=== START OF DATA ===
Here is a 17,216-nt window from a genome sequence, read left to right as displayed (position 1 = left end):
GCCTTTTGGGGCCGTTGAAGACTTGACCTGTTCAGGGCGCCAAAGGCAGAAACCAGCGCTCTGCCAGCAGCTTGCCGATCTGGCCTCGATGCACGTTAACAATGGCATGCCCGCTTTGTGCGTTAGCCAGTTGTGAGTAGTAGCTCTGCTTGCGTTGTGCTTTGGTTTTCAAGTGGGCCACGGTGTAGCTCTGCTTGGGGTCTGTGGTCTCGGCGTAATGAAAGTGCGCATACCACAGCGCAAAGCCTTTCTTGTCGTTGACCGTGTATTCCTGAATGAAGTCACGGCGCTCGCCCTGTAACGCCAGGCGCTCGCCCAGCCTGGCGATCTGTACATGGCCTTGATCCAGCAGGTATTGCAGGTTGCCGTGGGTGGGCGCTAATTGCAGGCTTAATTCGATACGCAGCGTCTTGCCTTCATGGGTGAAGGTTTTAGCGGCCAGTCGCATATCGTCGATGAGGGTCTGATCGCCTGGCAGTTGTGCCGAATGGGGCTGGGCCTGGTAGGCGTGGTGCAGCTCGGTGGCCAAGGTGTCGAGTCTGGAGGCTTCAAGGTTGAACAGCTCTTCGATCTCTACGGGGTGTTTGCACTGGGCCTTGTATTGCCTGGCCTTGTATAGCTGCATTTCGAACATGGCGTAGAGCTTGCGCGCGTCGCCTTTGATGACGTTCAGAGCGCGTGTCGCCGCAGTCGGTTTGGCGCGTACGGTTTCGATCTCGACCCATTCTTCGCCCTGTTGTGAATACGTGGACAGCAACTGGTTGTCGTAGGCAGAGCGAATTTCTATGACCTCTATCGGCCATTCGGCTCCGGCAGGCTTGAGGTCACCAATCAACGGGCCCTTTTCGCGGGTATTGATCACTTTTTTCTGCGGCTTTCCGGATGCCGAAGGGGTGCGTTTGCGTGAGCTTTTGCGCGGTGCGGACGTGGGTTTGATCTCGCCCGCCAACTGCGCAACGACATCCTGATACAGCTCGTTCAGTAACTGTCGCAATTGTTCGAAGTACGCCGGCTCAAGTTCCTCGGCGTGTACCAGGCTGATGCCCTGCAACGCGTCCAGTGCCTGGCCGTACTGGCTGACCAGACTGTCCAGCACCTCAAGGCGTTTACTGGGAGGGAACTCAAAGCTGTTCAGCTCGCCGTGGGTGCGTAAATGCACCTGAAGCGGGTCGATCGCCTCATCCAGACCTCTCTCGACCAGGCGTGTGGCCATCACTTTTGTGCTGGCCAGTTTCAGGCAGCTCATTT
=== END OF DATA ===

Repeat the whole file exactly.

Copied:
Here is a 17,216-nt window from a genome sequence, read left to right as displayed (position 1 = left end):
GCCTTTTGGGGCCGTTGAAGACTTGACCTGTTCAGGGCGCCAAAGGCAGAAACCAGCGCTCTGCCAGCAGCTTGCCGATCTGGCCTCGATGCACGTTAACAATGGCATGCCCGCTTTGTGCGTTAGCCAGTTGTGAGTAGTAGCTCTGCTTGCGTTGTGCTTTGGTTTTCAAGTGGGCCACGGTGTAGCTCTGCTTGGGGTCTGTGGTCTCGGCGTAATGAAAGTGCGCATACCACAGCGCAAAGCCTTTCTTGTCGTTGACCGTGTATTCCTGAATGAAGTCACGGCGCTCGCCCTGTAACGCCAGGCGCTCGCCCAGCCTGGCGATCTGTACATGGCCTTGATCCAGCAGGTATTGCAGGTTGCCGTGGGTGGGCGCTAATTGCAGGCTTAATTCGATACGCAGCGTCTTGCCTTCATGGGTGAAGGTTTTAGCGGCCAGTCGCATATCGTCGATGAGGGTCTGATCGCCTGGCAGTTGTGCCGAATGGGGCTGGGCCTGGTAGGCGTGGTGCAGCTCGGTGGCCAAGGTGTCGAGTCTGGAGGCTTCAAGGTTGAACAGCTCTTCGATCTCTACGGGGTGTTTGCACTGGGCCTTGTATTGCCTGGCCTTGTATAGCTGCATTTCGAACATGGCGTAGAGCTTGCGCGCGTCGCCTTTGATGACGTTCAGAGCGCGTGTCGCCGCAGTCGGTTTGGCGCGTACGGTTTCGATCTCGACCCATTCTTCGCCCTGTTGTGAATACGTGGACAGCAACTGGTTGTCGTAGGCAGAGCGAATTTCTATGACCTCTATCGGCCATTCGGCTCCGGCAGGCTTGAGGTCACCAATCAACGGGCCCTTTTCGCGGGTATTGATCACTTTTTTCTGCGGCTTTCCGGATGCCGAAGGGGTGCGTTTGCGTGAGCTTTTGCGCGGTGCGGACGTGGGTTTGATCTCGCCCGCCAACTGCGCAACGACATCCTGATACAGCTCGTTCAGTAACTGTCGCAATTGTTCGAAGTACGCCGGCTCAAGTTCCTCGGCGTGTACCAGGCTGATGCCCTGCAACGCGTCCAGTGCCTGGCCGTACTGGCTGACCAGACTGTCCAGCACCTCAAGGCGTTTACTGGGAGGGAACTCAAAGCTGTTCAGCTCGCCGTGGGTGCGTAAATGCACCTGAAGCGGGTCGATCGCCTCATCCAGACCTCTCTCGACCAGGCGTGTGGCCATCACTTTTGTGCTGGCCAGTTTCAGGCAGCTCATTT